Grand County, if you’re not in shape for ski season yet, now’s the time to start preparing
September 17, 2008
Summer may not be officially over, but now’s the time for skiers to begin preparing physically for ski season.
Jeff Russell, a physical therapist at Alpine Physical Therapy and Wellness Center in Fraser, teaches one of the Winter Sports Conditioning classes offered at Alpine.
He re-engineered the strength and conditioning class several years ago “to reduce stresses on joints and optimize performance as well as hopefully minimize (injuries.)”
He will lead a pre-season class on Mondays and Wednesdays at the start of October.
The classes, which last for seven weeks, are an hour long. About 10 people are allowed in each class. Only a couple spots are still open, he said.
Alpine has also started offering early season classes after the preseason ones for people who need to start conditioning later.
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Classes include stretches, core work, strength and balance techniques, aerobics and a cool down.
The workouts are “progressive,” Russell said.
“Each week we challenge them a little more. By the end of the class we hope that people are still being challenged,” he said. “We’re really trying to help people cut down on ski injuries. It helps people also enjoy their skiing more. Skiing is a balance sport. If you can improve your balance your skiing becomes an element of finesse.”
Class members participate in one-footed skills. They’re put in off-balance positions and taught how to recover, so if they get off-balanced skiing they don’t fall.
Everyone from high schoolers to retirees have attended.
The exercise is helpful for anyone who lives in Grand County because of the snow and the ice in the winter. It helps people recover if they slip on the ice, and strengthens people’s backs for shoveling, Russell added.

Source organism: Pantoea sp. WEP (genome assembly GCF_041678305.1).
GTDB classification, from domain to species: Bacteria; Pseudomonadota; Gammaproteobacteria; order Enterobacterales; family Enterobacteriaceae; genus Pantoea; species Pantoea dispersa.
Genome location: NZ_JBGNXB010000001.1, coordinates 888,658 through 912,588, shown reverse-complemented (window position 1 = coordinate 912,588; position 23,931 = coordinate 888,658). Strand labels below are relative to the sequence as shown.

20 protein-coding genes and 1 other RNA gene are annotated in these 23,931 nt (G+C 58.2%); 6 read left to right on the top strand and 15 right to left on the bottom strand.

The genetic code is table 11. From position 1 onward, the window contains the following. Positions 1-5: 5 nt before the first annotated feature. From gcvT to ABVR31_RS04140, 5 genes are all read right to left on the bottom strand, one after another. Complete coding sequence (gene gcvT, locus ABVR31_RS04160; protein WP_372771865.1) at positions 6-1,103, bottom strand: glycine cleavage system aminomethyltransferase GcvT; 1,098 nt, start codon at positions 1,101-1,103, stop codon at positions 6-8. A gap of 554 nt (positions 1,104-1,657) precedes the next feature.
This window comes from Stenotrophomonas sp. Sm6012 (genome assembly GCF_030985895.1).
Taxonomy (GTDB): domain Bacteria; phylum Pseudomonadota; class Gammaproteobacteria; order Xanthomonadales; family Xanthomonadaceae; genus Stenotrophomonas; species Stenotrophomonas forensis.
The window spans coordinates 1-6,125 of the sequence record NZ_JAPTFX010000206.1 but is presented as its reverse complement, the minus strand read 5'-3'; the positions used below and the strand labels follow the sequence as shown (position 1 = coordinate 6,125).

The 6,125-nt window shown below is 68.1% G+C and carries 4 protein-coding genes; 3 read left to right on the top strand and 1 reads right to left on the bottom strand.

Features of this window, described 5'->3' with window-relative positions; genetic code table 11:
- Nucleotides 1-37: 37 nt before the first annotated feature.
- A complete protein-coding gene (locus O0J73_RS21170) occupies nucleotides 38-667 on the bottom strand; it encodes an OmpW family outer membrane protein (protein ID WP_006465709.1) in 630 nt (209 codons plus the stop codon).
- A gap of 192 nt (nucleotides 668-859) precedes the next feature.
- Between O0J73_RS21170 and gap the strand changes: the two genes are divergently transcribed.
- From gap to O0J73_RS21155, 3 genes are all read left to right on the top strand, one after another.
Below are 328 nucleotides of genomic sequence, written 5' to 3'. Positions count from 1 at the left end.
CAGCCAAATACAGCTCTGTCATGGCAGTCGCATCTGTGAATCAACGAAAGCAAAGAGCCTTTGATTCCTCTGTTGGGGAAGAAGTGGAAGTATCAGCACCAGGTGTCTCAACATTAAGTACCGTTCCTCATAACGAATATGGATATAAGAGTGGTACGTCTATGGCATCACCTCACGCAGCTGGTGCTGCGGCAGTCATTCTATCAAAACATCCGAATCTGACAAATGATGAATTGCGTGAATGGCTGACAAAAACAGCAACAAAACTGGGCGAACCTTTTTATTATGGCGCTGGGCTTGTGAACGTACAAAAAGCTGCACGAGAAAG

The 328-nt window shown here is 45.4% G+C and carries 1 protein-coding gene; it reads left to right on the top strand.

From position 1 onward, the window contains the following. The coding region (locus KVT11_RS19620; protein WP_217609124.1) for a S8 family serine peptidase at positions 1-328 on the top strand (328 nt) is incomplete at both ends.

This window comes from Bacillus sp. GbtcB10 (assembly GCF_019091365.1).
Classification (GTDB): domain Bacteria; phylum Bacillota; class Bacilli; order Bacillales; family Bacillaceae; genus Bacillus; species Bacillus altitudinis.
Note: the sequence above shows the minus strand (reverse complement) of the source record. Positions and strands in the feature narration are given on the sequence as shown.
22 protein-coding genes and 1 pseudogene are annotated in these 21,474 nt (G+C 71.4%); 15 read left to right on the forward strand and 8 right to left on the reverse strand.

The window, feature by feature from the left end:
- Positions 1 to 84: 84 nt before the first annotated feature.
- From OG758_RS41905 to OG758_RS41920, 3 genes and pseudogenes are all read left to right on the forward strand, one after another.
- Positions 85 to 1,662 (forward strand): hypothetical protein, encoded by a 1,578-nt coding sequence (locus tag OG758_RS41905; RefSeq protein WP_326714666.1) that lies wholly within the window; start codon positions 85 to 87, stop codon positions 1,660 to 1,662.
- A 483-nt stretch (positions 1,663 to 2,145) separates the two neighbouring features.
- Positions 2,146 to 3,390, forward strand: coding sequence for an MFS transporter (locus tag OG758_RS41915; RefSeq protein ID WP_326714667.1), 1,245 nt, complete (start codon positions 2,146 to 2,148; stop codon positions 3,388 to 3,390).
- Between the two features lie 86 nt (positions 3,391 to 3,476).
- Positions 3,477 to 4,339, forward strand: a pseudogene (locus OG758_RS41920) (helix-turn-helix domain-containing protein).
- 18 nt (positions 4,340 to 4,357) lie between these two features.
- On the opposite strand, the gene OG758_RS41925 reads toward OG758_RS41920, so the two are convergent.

Michele Snow, a fitness instructor for Granby Rec Department, believes people should stay in shape year-round.
“That’s why I teach the fitness classes all year-round,” she said. “When you work out on a regular basis … you enjoy it that much more when it comes easy to you.”
People should exercise five days a week, she added. “People get more out of all the recreational sports when they make working out a part of a daily or weekly routine.”
She offers seven classes a week. They feature weight lifting, plyometrics, interval training, and abdominal work, all of which help get people ready for the ski season. Weight training and heart and lung exercises are important for ski conditioning, Snow said.
She alters her classes so they are never the same.
“I really believe strongly that your workout routine shouldn’t be a routine,” she said.
The routine alters among kick boxing, lifting heavy weights with low repetition, cardio intervals, push-ups, sit-ups, high repetition weights with light weights and running.
“There’s a lot of value in running ” in moderation it’s a great thing,” she said. “The only thing that gets a little tricky is kick boxing ” if you’ve never done it before.”
Each of the classes last four to six weeks. She offers seven classes from Monday through Thursday. All offer a “pretty intense type of conditioning,” she says.
The classes last 45 minutes to an hour. There is not a class size limit.
“I feel it’s good for everybody,” she said. “They say how much it kicks their butt, how much they get out of it. I have so many people who are so devoted to coming and it’s just part of their routine and part of their life. It really has been life-changing for people who were in bad shape.”
” To reach Katie Looby, call 887-3334 ext. 19601 or e-mail firstname.lastname@example.org.
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